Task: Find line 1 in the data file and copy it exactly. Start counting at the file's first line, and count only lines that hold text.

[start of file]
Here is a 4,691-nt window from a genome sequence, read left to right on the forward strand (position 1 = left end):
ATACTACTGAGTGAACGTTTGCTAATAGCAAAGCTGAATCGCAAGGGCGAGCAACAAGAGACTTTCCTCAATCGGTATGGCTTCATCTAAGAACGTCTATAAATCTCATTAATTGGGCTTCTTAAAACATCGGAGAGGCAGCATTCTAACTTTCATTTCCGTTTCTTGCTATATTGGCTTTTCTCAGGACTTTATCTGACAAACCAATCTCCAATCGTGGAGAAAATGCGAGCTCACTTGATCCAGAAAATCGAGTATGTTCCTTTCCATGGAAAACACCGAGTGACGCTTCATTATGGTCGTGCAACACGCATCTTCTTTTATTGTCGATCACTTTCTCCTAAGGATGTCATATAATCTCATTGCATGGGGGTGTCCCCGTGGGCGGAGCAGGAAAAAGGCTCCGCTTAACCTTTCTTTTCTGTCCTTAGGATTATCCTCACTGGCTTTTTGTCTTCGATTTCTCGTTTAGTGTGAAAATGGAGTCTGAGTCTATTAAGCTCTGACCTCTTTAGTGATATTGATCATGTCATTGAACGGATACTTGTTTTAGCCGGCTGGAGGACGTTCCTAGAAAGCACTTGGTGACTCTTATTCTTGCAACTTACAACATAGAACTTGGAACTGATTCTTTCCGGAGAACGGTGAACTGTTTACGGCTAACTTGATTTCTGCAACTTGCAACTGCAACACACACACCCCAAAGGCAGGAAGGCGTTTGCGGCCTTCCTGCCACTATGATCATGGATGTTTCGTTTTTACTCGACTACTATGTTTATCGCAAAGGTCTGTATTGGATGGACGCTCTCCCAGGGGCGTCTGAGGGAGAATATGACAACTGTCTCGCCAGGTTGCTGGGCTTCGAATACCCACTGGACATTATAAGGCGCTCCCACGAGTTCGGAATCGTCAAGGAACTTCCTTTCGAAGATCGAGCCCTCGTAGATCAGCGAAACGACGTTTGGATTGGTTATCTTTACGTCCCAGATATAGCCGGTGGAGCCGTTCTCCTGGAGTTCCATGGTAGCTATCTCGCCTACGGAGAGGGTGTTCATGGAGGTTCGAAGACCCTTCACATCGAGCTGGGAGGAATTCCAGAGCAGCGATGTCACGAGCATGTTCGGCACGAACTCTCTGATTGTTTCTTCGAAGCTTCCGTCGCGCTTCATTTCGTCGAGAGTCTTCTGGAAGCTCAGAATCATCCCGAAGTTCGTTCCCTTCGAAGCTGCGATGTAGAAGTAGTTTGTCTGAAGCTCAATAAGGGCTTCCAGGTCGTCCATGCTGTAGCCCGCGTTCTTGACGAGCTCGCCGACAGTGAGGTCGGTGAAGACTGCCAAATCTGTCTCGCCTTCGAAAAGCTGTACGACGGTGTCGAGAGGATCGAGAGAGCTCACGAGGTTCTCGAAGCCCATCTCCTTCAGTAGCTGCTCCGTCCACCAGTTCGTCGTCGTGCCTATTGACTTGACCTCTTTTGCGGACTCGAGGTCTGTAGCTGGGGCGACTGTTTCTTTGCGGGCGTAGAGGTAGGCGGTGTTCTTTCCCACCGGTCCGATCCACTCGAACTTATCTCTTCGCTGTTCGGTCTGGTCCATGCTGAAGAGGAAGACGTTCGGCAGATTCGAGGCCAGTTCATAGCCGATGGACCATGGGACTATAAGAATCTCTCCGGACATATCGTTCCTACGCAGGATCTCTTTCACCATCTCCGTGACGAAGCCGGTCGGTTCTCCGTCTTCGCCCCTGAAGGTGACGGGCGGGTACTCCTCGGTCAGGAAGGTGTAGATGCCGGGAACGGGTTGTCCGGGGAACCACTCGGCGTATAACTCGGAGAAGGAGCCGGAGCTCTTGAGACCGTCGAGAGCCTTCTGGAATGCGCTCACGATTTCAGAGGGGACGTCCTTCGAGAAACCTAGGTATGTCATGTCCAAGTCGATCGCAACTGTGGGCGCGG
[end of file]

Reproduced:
Here is a 4,691-nt window from a genome sequence, read left to right on the forward strand (position 1 = left end):